165. 165. Centre for Biosecurity of UPMC. Next generation monoclonal antibodies: challenges and opportunities Baltimore, MD: Centre for Biosecurity of UPMC; 2013 [Available from:]
  166. 166. Robbie GJ, Criste R, Dall'acqua WF, Jensen K, Patel NK, Losonsky GA, et al. A novel investigational Fc-modified humanized monoclonal antibody, motavizumab-YTE, has an extended half-life in healthy adults. Antimicrob Agents Chemother. 2013;57(12):6147–53. pmid:24080653
  167. 167. Rasmussen SK, Naested H, Muller C, Tolstrup AB, Frandsen TP. Recombinant antibody mixtures: production strategies and cost considerations. Arch Biochem Biophys. 2012;526(2):139–45. pmid:22820097
  168. 168. Brock PM, Fornace KM, Parmiter M, Cox J, Drakeley CJ, Ferguson HM, et al. Plasmodium knowlesi transmission: integrating quantitative approaches from epidemiology and ecology to understand malaria as a zoonosis. Parasitology. 2016;143(4):389–400. pmid:26817785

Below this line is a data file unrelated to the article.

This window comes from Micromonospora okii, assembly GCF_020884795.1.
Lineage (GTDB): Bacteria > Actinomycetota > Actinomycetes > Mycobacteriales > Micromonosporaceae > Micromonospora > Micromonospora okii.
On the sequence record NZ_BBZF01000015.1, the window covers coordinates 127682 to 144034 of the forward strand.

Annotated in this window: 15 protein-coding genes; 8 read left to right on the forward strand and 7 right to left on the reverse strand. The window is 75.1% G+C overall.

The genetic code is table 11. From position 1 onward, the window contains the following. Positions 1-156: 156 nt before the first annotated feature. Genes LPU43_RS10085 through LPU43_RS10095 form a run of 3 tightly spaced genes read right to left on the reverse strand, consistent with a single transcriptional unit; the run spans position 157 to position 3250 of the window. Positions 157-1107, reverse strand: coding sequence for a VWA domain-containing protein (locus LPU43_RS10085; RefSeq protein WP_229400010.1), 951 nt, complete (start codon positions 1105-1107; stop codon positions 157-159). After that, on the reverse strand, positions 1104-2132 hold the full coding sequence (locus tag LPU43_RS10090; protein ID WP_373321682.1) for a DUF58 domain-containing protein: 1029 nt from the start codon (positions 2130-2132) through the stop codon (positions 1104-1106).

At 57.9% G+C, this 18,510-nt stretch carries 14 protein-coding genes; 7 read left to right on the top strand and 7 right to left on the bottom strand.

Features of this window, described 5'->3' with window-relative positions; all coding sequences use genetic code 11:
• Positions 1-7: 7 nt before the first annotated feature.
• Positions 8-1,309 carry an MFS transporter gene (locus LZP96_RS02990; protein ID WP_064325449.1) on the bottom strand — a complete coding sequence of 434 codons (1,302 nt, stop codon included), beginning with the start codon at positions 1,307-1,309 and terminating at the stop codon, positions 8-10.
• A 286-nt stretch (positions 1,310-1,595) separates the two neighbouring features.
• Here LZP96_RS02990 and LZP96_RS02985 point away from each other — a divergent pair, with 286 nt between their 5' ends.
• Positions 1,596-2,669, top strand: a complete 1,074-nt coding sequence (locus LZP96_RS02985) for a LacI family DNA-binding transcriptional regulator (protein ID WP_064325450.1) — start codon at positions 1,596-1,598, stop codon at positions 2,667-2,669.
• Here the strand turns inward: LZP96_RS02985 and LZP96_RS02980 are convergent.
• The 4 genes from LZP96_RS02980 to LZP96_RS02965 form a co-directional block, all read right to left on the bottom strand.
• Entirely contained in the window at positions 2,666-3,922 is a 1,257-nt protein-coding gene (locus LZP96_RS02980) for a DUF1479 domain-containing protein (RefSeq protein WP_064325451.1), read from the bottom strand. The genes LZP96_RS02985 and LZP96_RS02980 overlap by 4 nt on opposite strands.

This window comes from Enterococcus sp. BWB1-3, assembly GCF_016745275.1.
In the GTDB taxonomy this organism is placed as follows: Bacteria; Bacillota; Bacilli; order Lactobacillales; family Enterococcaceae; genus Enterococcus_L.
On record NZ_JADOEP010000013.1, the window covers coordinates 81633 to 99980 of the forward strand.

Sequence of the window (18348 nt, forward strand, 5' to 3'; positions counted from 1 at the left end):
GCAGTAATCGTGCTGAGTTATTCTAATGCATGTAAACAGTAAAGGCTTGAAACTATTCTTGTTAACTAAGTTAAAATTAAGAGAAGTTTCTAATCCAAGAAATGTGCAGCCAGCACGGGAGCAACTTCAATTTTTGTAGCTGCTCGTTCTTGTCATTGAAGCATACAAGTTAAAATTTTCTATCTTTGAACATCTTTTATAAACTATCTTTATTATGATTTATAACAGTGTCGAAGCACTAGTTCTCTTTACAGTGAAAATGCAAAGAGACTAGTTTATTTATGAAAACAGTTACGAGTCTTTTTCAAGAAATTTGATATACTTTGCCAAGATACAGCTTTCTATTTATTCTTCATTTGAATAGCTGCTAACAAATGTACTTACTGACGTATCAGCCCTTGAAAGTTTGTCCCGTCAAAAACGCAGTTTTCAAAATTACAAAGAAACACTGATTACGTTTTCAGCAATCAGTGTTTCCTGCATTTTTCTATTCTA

169. 169. Li S, Plebanski M, Smooker P, Gowans EJ. Editorial: Why vaccines to HIV, HCV, and malaria have so far failed-challenges to developing vaccines against immunoregulating pathogens. Front Microbiol. 2015;6:1318. pmid:26640461
  170. 170. Neafsey DE, Juraska M, Bedford T, Benkeser D, Valim C, Griggs A, et al. Genetic diversity and protective efficacy of the RTS,S/AS01 malaria vaccine. N Engl J Med. 2015;373(21):2025–37. pmid:26488565
  171. 171. Plowe CV. Vaccine-Resistant Malaria. N Engl J Med. 2015;373(21):2082–3. pmid:26488465